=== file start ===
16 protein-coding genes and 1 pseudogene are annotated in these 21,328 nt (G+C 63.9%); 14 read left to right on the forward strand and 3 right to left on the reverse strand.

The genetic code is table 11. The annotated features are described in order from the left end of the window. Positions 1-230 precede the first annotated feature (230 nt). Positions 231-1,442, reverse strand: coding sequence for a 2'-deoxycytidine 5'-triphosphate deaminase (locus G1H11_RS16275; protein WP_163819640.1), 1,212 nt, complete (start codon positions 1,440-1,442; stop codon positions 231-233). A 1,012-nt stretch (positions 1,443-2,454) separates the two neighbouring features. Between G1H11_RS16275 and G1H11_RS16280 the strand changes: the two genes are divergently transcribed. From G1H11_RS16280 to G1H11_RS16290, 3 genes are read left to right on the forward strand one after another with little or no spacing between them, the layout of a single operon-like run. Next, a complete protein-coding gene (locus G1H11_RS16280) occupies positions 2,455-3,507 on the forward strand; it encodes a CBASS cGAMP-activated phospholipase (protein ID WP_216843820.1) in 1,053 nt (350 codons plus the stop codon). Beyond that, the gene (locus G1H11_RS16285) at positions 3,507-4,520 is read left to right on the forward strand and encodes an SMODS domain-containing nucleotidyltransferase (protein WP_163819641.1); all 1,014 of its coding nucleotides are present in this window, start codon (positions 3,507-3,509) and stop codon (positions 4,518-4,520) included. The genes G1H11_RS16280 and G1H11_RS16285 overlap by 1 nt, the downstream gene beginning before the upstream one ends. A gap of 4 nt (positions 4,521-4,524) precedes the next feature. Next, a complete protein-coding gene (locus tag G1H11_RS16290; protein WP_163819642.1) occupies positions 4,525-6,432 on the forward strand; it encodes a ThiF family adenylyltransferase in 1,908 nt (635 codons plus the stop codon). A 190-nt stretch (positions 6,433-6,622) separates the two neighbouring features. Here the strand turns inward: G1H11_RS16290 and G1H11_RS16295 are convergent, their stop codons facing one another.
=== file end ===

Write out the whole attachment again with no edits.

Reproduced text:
16 protein-coding genes and 1 pseudogene are annotated in these 21,328 nt (G+C 63.9%); 14 read left to right on the forward strand and 3 right to left on the reverse strand.

The genetic code is table 11. The annotated features are described in order from the left end of the window. Positions 1-230 precede the first annotated feature (230 nt). Positions 231-1,442, reverse strand: coding sequence for a 2'-deoxycytidine 5'-triphosphate deaminase (locus G1H11_RS16275; protein WP_163819640.1), 1,212 nt, complete (start codon positions 1,440-1,442; stop codon positions 231-233). A 1,012-nt stretch (positions 1,443-2,454) separates the two neighbouring features. Between G1H11_RS16275 and G1H11_RS16280 the strand changes: the two genes are divergently transcribed. From G1H11_RS16280 to G1H11_RS16290, 3 genes are read left to right on the forward strand one after another with little or no spacing between them, the layout of a single operon-like run. Next, a complete protein-coding gene (locus G1H11_RS16280) occupies positions 2,455-3,507 on the forward strand; it encodes a CBASS cGAMP-activated phospholipase (protein ID WP_216843820.1) in 1,053 nt (350 codons plus the stop codon). Beyond that, the gene (locus G1H11_RS16285) at positions 3,507-4,520 is read left to right on the forward strand and encodes an SMODS domain-containing nucleotidyltransferase (protein WP_163819641.1); all 1,014 of its coding nucleotides are present in this window, start codon (positions 3,507-3,509) and stop codon (positions 4,518-4,520) included. The genes G1H11_RS16280 and G1H11_RS16285 overlap by 1 nt, the downstream gene beginning before the upstream one ends. A gap of 4 nt (positions 4,521-4,524) precedes the next feature. Next, a complete protein-coding gene (locus tag G1H11_RS16290; protein WP_163819642.1) occupies positions 4,525-6,432 on the forward strand; it encodes a ThiF family adenylyltransferase in 1,908 nt (635 codons plus the stop codon). A 190-nt stretch (positions 6,433-6,622) separates the two neighbouring features. Here the strand turns inward: G1H11_RS16290 and G1H11_RS16295 are convergent, their stop codons facing one another.